Letters to the Editor

Letters: Write me in for Durham County sheriff on election day

Boykin for sheriff

Every election is important, and this year we have an opportunity to elect a sheriff who advocates fair treatment for all of our citizens. This is the time to elect a sheriff who’s not afraid to engage with our neighbors and who’s willing to walk and talk to the people in all areas of our community and whose administration will work for your respect.

You the voters control the future of your Sheriff’s Office and it’s up to you to vote for a sheriff that puts the people of Durham County first. Your concerns are our concerns.

We will make a commitment to our county Jail to improve the quality of life and safety for the inmates under our care; we will ensure the safety and security within and around our courthouse; we will make a concerted effort to protect the women in our county from abuse and charge and arrest the violators of protection orders; we will follow up with the victims of these orders to help provide guidance and to give them a sense of security in their time of need; we will protect our citizens from ICE detainers that separate our families; we will visit our neighborhoods and schools in outreach and discuss any problems you may have; we will rip apart the perception of law enforcement in our community targeting and abusing our citizens and respect our family, friends and neighbors for who they are.

This election will be difficult to win due to my write-in status but if we share the word to vote for me, and write my name George Boykin in as your choice for Durham County sheriff, we can have a new beginning of law enforcement for our family and friends, for our County. I’m asking for your support and we will give our best efforts to you in the service and protection you deserve from your Sheriff’s Office. Thank you

George Boykin

Durham

Stop canceling classes

Parents of Chapel Hill-Carrboro schools were just informed that classes are cancelled Thursday (Oct. 11) for impending inclement weather. The Nervous Nellies at the school board have got to stop canceling classes for every stray cloud. Kids belong in school, and it is a great disruption to working parents when they can’t go.

The fearful closure in advance of Florence was a day too early – not a drop of rain or gust of wind that Thursday. Now they are doing it again in advance of a storm that is only just making landfall in Florida and might come this way. Ridiculous.

The response, of course, will be the old saw “an abundance of caution,” which is just lame. Short of actual flooding that closes streets, or a loss of power, school needs to be open. The superintendent and senior staff need to show more respect for upending the lives of working parents than to be canceling school willy nilly on the possibility of a chance of maybe some likelihood of a storm kind of nearby.

There is an old British expression, from a country that knows bad weather: there is no such thing as inclement weather, there is merely inappropriate clothing – and overreacting school officials.

Gregory Morris

Chapel Hill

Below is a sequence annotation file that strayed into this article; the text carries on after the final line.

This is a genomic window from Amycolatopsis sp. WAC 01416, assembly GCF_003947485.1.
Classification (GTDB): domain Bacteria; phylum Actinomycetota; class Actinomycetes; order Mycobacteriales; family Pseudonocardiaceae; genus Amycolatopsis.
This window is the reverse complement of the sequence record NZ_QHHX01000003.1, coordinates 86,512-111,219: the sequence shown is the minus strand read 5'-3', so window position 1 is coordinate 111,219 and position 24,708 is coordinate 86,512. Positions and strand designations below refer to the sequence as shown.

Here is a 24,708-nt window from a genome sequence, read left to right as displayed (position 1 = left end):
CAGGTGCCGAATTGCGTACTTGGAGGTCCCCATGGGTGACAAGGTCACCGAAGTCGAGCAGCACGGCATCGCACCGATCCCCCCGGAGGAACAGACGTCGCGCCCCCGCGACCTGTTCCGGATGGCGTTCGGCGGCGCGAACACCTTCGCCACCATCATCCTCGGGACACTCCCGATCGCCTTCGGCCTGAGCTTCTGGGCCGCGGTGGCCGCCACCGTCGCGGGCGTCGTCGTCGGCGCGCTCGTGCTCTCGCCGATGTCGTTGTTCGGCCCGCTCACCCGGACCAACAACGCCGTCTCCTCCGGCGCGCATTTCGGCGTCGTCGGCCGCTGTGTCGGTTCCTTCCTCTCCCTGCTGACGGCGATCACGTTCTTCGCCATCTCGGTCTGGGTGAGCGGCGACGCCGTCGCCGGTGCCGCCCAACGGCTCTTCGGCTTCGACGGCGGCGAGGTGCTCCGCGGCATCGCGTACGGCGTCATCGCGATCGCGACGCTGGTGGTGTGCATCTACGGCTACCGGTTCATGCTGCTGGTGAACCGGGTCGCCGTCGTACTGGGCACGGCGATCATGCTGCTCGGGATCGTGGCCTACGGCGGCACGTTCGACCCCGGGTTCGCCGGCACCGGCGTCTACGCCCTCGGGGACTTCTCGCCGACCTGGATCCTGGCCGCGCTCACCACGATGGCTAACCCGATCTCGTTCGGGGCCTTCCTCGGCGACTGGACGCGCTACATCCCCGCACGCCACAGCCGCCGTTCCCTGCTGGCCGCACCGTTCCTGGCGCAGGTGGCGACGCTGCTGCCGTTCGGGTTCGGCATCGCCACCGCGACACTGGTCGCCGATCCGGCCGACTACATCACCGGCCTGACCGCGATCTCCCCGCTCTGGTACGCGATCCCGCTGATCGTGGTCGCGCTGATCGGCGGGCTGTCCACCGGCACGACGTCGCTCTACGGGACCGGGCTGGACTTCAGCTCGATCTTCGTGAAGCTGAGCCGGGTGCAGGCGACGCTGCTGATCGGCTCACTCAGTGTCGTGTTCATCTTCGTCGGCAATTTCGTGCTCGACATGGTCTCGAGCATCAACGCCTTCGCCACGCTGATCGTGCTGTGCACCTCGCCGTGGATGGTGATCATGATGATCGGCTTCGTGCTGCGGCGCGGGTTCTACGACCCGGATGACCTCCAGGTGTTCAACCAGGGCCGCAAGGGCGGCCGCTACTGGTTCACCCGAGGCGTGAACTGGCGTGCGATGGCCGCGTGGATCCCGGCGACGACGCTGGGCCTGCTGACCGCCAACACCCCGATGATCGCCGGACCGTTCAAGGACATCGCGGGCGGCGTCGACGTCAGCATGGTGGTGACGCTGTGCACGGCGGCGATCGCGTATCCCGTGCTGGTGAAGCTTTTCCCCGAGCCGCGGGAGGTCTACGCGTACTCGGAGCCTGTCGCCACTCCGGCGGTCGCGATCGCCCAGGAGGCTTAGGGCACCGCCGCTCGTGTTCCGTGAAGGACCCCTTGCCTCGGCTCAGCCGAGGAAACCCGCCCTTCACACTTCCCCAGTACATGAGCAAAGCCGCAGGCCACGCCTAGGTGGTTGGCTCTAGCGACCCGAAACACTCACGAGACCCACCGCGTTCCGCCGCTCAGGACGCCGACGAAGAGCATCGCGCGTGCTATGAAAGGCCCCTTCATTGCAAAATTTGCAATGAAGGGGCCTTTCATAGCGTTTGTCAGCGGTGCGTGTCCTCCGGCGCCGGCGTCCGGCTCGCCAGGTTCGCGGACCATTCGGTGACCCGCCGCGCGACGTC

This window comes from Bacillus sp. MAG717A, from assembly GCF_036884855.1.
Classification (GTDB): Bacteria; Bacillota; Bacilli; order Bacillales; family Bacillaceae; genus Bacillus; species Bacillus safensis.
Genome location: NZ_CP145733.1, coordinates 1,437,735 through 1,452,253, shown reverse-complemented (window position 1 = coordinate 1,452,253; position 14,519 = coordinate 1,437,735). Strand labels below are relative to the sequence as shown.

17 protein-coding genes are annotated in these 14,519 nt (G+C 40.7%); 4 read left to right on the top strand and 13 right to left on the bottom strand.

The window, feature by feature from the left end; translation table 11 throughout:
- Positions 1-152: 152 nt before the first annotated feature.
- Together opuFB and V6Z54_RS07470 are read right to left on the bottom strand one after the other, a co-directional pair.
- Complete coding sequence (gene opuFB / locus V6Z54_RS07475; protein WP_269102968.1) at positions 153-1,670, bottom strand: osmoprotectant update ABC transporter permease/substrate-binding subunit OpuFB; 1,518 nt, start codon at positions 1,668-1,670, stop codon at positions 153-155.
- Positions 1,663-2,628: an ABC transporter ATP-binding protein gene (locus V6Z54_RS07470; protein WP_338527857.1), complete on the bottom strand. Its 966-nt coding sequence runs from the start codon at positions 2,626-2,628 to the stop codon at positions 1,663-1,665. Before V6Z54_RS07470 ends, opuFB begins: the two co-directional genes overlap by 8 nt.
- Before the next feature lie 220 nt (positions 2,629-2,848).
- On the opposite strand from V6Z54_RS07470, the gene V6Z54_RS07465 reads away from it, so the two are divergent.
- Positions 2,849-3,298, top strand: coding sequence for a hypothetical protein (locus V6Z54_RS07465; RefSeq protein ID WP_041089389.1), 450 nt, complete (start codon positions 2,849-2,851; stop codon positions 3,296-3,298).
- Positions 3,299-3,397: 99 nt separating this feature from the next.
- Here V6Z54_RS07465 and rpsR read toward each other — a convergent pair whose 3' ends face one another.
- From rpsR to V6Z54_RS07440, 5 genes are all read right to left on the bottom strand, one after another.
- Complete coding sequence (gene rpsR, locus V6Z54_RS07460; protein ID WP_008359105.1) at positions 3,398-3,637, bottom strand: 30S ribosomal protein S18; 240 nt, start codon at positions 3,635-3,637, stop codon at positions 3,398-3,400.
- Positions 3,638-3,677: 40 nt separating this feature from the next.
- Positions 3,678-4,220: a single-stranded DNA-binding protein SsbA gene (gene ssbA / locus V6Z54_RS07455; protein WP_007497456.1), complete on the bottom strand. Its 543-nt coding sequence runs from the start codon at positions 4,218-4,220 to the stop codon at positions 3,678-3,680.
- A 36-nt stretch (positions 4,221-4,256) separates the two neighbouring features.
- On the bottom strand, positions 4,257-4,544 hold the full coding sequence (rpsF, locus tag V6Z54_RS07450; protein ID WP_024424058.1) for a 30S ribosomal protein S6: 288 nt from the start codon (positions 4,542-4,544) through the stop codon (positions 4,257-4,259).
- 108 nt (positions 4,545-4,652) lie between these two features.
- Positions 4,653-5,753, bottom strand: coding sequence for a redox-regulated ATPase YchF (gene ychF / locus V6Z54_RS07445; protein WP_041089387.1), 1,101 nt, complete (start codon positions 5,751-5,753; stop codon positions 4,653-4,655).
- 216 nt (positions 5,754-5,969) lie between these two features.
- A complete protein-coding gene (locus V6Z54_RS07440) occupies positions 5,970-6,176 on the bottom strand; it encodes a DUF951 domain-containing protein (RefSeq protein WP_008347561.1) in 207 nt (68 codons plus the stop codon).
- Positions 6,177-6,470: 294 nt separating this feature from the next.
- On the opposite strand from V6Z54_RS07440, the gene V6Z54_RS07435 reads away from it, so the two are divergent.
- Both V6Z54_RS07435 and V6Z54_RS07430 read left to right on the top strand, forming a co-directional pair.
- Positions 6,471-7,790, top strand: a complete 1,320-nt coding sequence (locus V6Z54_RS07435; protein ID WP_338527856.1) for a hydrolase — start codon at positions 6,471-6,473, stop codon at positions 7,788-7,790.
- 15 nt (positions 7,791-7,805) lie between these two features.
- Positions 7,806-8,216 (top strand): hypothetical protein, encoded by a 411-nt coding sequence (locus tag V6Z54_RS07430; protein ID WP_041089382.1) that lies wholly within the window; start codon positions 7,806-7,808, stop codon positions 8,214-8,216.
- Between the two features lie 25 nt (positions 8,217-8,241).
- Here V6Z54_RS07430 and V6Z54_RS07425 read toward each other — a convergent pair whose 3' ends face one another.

Friendly fractions

Most people now realize the Federal Reserve creates new dollars “out of thin air.” The newly issued dollars make the dollars in our pockets worth less. Because the dollars are worth less, merchants adjust their prices to offset the loss. And this is what we call inflation.

Although the government tells us inflation is low, it is important to know that the government’s method of calculating inflation was changed to make inflation appear lower. If the calculation used in 1990 were used today inflation would be closer to 6 percent than the official rate of 2 percent.

Inflation is a hidden tax on all of us. But banks also create new dollars “out of thin air.” For many decades, banks have practiced Fractional Reserve Lending policies. Banks are allowed to lend nine times their capital. To illustrate this, let’s suppose that Friendly Bank has just been created and after startup expenses, it has $1 million in capital. How much can it lend? The answer is: it can lend $9 million.

Does any of its $1 million in capital leave the bank? Nope. Before it lends $9 million it has $1 million in cash and after the loans it still has the $1 million in cash. Wow, what a business!

Now where the rub comes in is where the Smith family borrows $1 million to buy a house. But tragedy hits and Mr. Smith loses his job. Since he can’t make the required payments, Friendly Bank forecloses. So Friendly Bank still has its original $1 million in cash and now owns the Smith house. Lets assume that Friendly Bank sells the Smith house for $600,000. The bank now has its original $1 million in cash and $600,000 from selling the Smith house. Now it can loan out $14.4 million.

Would the courts allow this? Well in one early case, the court denied the bank’s effort to foreclose on the basis that there was no consideration given since the bank gave up nothing. But that decision faded away and has never been brought up again. Banks routinely foreclose on homes when payments are not made today. Maybe this helps one to understand how banks are so profitable and bankers so rich and powerful!

Don Stacey

Hillsborough

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